March 31, 2023

Post-war American businesses were a study in the industry. The booming economy encouraged scores of new companies with progressive concepts. One such concept was a Southern California original, the Drive-Thru Restaurant.

The idea of serving food to patrons in their cars was not exactly new. There were many Drive-In restaurants, which used car-hops to serve patrons in their parked vehicles. Harry Snyder had an improvement that would allow patrons to place their orders via two-way speakers, collect their food, and then drive away without parking, or leaving their vehicles. This was the concept for the first In-N-Out Burger, which opened in 1948 in the San Gabriel Valley city of Baldwin Park.

Newlyweds Harry and Esther Snyder had a great idea. They would virtually invent the concept of fast-food, and put the go in “to go”. However, what really made them successful was their business philosophy: “Give customers the freshest, highest quality foods you can buy and provide them with friendly service in a sparkling clean environment”.

McDonald’s was also founded that year in San Bernardino, and Jack in the Box (San Diego) followed in 1951, with a concept similar to Harry Snyder’s. However, In-N-Out is different from major burger chains. To this day, every In-N-Out restaurant is owned by the Snyder family. None are franchised to unworthy stewards, who might compromise In-N-Out’s high standards.

Considering its private ownership, In-N-Out grew much slower than the big chains. Compare a total of 213 In-N-Outs in California, Nevada, and Arizona, to the thousands of McDonald’s worldwide. However, bigger is not always better.

After Harry’s death in 1975, the company was run successively by his two sons, Rich and Guy, who both died early and tragic deaths. Matriarch Esther was company president from 1999, until her death in 2006, at the age of 86. The Snyders never compromised their business philosophy and dedication to quality.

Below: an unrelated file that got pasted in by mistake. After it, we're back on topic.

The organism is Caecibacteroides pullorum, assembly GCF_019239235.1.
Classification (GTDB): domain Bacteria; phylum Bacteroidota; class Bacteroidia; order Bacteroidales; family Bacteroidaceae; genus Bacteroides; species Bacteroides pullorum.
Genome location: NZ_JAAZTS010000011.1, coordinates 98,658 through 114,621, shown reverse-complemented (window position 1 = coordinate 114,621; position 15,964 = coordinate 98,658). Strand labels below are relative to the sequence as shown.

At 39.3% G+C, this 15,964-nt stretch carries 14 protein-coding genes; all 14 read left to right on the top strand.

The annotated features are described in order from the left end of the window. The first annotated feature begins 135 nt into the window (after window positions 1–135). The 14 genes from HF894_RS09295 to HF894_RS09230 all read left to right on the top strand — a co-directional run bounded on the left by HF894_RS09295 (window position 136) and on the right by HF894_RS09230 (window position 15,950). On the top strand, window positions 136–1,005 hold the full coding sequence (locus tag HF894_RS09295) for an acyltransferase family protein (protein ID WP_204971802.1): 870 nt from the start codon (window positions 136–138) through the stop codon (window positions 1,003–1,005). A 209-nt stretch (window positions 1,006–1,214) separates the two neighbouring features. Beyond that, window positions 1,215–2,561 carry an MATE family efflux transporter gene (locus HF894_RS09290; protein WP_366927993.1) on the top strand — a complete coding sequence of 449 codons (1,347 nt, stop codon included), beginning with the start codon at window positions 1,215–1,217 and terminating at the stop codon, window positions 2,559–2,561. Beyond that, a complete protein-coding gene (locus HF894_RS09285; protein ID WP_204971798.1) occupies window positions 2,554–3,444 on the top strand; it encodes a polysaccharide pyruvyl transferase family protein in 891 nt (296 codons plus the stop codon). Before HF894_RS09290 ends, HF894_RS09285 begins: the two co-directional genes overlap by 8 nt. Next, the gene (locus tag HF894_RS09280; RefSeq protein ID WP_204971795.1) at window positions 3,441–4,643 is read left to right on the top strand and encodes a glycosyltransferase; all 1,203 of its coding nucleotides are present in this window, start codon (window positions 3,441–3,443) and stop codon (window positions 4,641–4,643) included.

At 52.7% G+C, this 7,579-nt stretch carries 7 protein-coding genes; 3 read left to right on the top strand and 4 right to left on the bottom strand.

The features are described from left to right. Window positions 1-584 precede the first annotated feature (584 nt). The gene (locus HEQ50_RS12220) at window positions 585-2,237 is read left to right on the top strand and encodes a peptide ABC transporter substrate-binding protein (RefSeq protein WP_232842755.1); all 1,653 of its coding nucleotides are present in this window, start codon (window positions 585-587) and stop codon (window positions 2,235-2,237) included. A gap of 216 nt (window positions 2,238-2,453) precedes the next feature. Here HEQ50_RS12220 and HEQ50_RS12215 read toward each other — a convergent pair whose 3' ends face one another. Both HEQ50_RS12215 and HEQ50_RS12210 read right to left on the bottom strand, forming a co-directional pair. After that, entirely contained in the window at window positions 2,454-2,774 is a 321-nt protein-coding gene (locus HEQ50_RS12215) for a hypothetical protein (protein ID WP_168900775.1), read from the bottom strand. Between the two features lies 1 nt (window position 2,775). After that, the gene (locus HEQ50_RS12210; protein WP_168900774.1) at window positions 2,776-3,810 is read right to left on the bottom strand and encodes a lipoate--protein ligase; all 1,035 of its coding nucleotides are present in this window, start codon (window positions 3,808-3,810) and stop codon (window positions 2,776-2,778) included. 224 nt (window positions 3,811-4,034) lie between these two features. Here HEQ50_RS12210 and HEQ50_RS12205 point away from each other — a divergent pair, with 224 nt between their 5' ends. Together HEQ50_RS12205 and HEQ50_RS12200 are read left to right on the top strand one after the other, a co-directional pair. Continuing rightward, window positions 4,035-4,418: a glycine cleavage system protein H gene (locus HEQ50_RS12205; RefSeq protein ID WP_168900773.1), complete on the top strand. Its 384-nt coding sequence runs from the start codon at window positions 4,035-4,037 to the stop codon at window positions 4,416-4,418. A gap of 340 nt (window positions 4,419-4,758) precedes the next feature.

There are no clowns at In-N-Out, and you can’t get chicken nuggets, fish sandwiches, or kid’s meals—only burgers, fries and drinks. However, their food is well known as the best-tasting fast food in the country. Even the company’s advertising reflects its focus on food, as opposed to a commercialized “atmosphere”, marketed toward children.

Every burger is cooked to order, made from fresh beef, and never frozen. In fact, all ingredients are fresh and pure, including french fries free of added beef flavor, as done by McDonald’s. There are also no freezers, microwave ovens, or heat lamps at any In-N-Out. The superior taste and experience inspire cult-like loyalty from the restaurant’s patrons.

The experience includes a completely transparent operation. Most In-N-Outs permit full view of food preparation, in a well-organized and sparkling clean kitchen. The hard-working associates add to the institution’s mystique.

In-N-Out has a distinct culture, which focuses on purpose, teamwork, and camaraderie. Employees are encouraged to take pride in their work, giving them a sense of ownership. They are well compensated as well, earning a minimum rate of $10/hour in California.

The company’s sole heir, Lynsi Martinez was only 24 years old when her grandmother Esther died. She will take control in stages, over a period of 12 years. Her brother-in-law, Mark Taylor serves as the company’s fifth president. They have big shoes to fill, not only from a business perspective but as leaders of a dynamic institution that is quick to expose its sensitive side.

The Snyder family created a company where even the newest employee feels like part of the family. Esther and her son Guy also created the In-N-Out Burger Foundation in 1995. The foundation which is entirely maintained by In-N-Out contributes 100% of funds raised to combat child abuse, and assist its victims.

A tradition was also instituted during Rich Snyder’s presidency in the 1980s. Upon close inspection of the paper burger wrap envelopes, fry boats, and beverage cups, you can find a very discrete message from the Snyders to every customer. You may require a certain big book to decode it.

Many great business ideas have come and gone since World War II. Drive-in restaurants are practically extinct, but thanks to the Snyder family, Drive-Thrus are still going strong. Happy 60th Anniversary, INO!

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